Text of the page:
The Second Single Crochet Stitch Is Complete
Now I've pulled the yarn through to complete the single crochet stitch.
If you take another glance at the chart, you'll see that there are five blue single crochet stitches I need to complete before I need to change colors. I've done two of 'em so far. The next two are going to be exactly like the first two were. When I get to the fifth single crochet stitch, it's going to be almost the same as well, but there will be one significant difference: I'll have to stop short of completing the last step, and that's when I'm going to change colors to white.
With that in mind, I'm going to fast-forward to that fifth stitch to show you how to do it, step by step.
The Fifth Single Crochet Stitch in Progress
Here I'm still holding my white yarn parallel to my foundation chain; I've inserted my crochet hook into the next chain stitch, and underneath the white yarn. I'm grabbing the blue yarn in preparation to pull it through the chain.
I've now pulled the loop up through the foundation chain. Note the positions of both the blue and white yarns. Up until this point, the white yarn has remained parallel to, and slightly above, my foundation chain; this is the position I've been carefully holding it in all along. The blue yarn is positioned so that I can easily manipulate it with my left hand. However, I am going to change the positions of these two yarns in the next few steps.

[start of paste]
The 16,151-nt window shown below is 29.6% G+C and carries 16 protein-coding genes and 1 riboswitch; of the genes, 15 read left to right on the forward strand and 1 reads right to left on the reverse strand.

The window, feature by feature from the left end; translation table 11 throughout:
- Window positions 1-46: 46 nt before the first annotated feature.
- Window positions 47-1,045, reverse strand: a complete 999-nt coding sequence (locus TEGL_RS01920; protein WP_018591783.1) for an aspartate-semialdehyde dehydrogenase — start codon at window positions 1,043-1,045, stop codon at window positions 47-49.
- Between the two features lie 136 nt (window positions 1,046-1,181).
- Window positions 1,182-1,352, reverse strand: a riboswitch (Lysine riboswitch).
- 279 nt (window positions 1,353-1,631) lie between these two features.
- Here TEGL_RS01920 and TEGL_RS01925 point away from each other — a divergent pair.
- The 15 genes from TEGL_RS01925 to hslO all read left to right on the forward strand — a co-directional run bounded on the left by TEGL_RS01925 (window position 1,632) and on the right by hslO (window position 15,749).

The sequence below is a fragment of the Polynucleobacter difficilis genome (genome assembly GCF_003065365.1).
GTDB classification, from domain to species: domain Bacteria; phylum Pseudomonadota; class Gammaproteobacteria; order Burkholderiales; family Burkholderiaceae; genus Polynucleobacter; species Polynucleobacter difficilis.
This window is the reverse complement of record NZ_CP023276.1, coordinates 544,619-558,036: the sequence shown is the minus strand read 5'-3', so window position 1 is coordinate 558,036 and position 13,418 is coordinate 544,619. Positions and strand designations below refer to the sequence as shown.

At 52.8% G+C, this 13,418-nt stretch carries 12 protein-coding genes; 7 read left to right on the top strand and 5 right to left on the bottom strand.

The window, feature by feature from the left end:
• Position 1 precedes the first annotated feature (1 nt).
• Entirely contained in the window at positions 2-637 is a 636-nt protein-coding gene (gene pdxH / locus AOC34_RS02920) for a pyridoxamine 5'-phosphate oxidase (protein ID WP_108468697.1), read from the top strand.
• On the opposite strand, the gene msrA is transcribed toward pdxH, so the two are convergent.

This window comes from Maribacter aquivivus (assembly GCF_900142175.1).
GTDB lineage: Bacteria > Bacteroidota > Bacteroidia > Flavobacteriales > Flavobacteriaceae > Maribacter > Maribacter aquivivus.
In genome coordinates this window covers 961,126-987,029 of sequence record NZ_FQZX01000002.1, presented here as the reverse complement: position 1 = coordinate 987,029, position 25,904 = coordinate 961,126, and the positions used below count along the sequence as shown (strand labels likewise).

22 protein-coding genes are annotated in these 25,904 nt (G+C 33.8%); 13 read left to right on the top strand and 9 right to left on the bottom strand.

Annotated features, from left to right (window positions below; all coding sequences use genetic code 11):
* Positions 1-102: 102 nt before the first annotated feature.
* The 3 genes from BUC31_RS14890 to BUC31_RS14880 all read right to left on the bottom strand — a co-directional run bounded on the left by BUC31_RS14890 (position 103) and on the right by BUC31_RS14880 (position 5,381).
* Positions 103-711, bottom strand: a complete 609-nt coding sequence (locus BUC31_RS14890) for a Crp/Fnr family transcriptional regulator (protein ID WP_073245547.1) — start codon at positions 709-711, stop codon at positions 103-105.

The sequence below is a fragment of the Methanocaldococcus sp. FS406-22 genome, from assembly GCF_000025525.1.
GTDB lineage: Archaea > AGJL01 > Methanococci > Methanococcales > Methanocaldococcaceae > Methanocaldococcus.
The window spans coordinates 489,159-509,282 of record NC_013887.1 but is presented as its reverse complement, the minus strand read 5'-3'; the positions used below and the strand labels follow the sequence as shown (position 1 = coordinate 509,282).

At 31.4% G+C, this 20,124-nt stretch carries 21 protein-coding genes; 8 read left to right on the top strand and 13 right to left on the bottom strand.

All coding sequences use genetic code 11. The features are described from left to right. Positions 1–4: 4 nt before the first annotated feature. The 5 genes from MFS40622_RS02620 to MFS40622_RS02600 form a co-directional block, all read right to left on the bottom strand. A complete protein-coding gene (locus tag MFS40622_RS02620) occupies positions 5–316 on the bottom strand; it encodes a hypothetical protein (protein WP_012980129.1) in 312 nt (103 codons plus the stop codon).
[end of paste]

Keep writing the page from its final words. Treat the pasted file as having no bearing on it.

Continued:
I've now shifted the position of the white yarn to make it accessible for using in the next step.
Working the Color Change
I've now grabbed the white yarn and am preparing to pull it through the two active loops on my crochet stitch.
Here, I'm pulling the yarn through those last two loops...
Here we see the completed color change; I'm now ready to begin crocheting with the white yarn. According to my chart, I'll be working five more single crochet stitches in white yarn before I change colors back to blue; then another five blue stitches, and so on.
Here you see the first single crochet stitch I completed using the white yarn.
Hopefully, this brief demonstration was enough to help you get the idea of how this technique works. From here on, it's pretty much the same; just keep holding your inactive yarn parallel to, but slightly above, your foundation chain; keep following your chart and using it to help you determine which color stitch you need to work next.
If you have questions, please post them in our crochet forum and we'll do our best to help.
Before I end, there's one more thing I need to mention. When you're doing tapestry crochet, your yarns may get twisted up, like you see in this picture. That's normal; don't worry if it happens to you. You'll have to stop periodically and un-twist the yarns.
You're invited to check out our free tapestry crochet patterns to find more interesting projects to crochet. Enjoy!
- Alice Brooks Design 7267, Crocheted Doilies, copyright 1946 by Household Arts, Inc.
This publication lists "Cameo Crochet" as one of the "To Do Pattern Stitches." The brief blurb defining cameo crochet mentions that the colors not in use are carried inside the stitches. The illustration pictures a two-color checkerboard pattern worked in double crochet.
- Crochet Master Class: Lessons and Projects From Today's Top Crocheters by Jean Leinhauser and Rita Weiss
The Tapestry crochet section of the book includes work created by Carol Ventura
- Carol Ventura's Tapestry Crochet Website
- Tapestry crochet article by Carol Ventura, posted at at knitonthenet.com